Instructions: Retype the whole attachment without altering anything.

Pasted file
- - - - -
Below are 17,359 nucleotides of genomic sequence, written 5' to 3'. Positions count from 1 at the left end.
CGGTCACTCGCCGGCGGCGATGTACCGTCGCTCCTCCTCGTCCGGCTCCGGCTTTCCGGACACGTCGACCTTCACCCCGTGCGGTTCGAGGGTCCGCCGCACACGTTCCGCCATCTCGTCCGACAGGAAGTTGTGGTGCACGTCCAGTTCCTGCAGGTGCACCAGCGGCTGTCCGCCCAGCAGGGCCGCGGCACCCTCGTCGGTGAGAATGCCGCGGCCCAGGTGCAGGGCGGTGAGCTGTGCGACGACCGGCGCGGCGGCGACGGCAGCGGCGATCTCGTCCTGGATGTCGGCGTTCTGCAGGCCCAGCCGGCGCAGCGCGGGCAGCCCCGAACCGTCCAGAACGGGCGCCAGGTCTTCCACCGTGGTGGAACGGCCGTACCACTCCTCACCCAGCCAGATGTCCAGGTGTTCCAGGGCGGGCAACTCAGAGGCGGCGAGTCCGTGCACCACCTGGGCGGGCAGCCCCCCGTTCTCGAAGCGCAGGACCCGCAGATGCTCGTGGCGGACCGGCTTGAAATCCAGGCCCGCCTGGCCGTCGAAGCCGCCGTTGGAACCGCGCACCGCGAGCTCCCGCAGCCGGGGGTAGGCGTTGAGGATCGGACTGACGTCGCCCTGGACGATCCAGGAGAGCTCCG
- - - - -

Below are 17,359 nucleotides of genomic sequence, written 5' to 3'. Positions count from 1 at the left end.
CGGTCACTCGCCGGCGGCGATGTACCGTCGCTCCTCCTCGTCCGGCTCCGGCTTTCCGGACACGTCGACCTTCACCCCGTGCGGTTCGAGGGTCCGCCGCACACGTTCCGCCATCTCGTCCGACAGGAAGTTGTGGTGCACGTCCAGTTCCTGCAGGTGCACCAGCGGCTGTCCGCCCAGCAGGGCCGCGGCACCCTCGTCGGTGAGAATGCCGCGGCCCAGGTGCAGGGCGGTGAGCTGTGCGACGACCGGCGCGGCGGCGACGGCAGCGGCGATCTCGTCCTGGATGTCGGCGTTCTGCAGGCCCAGCCGGCGCAGCGCGGGCAGCCCCGAACCGTCCAGAACGGGCGCCAGGTCTTCCACCGTGGTGGAACGGCCGTACCACTCCTCACCCAGCCAGATGTCCAGGTGTTCCAGGGCGGGCAACTCAGAGGCGGCGAGTCCGTGCACCACCTGGGCGGGCAGCCCCCCGTTCTCGAAGCGCAGGACCCGCAGATGCTCGTGGCGGACCGGCTTGAAATCCAGGCCCGCCTGGCCGTCGAAGCCGCCGTTGGAACCGCGCACCGCGAGCTCCCGCAGCCGGGGGTAGGCGTTGAGGATCGGACTGACGTCGCCCTGGACGATCCAGGAGAGCTCCG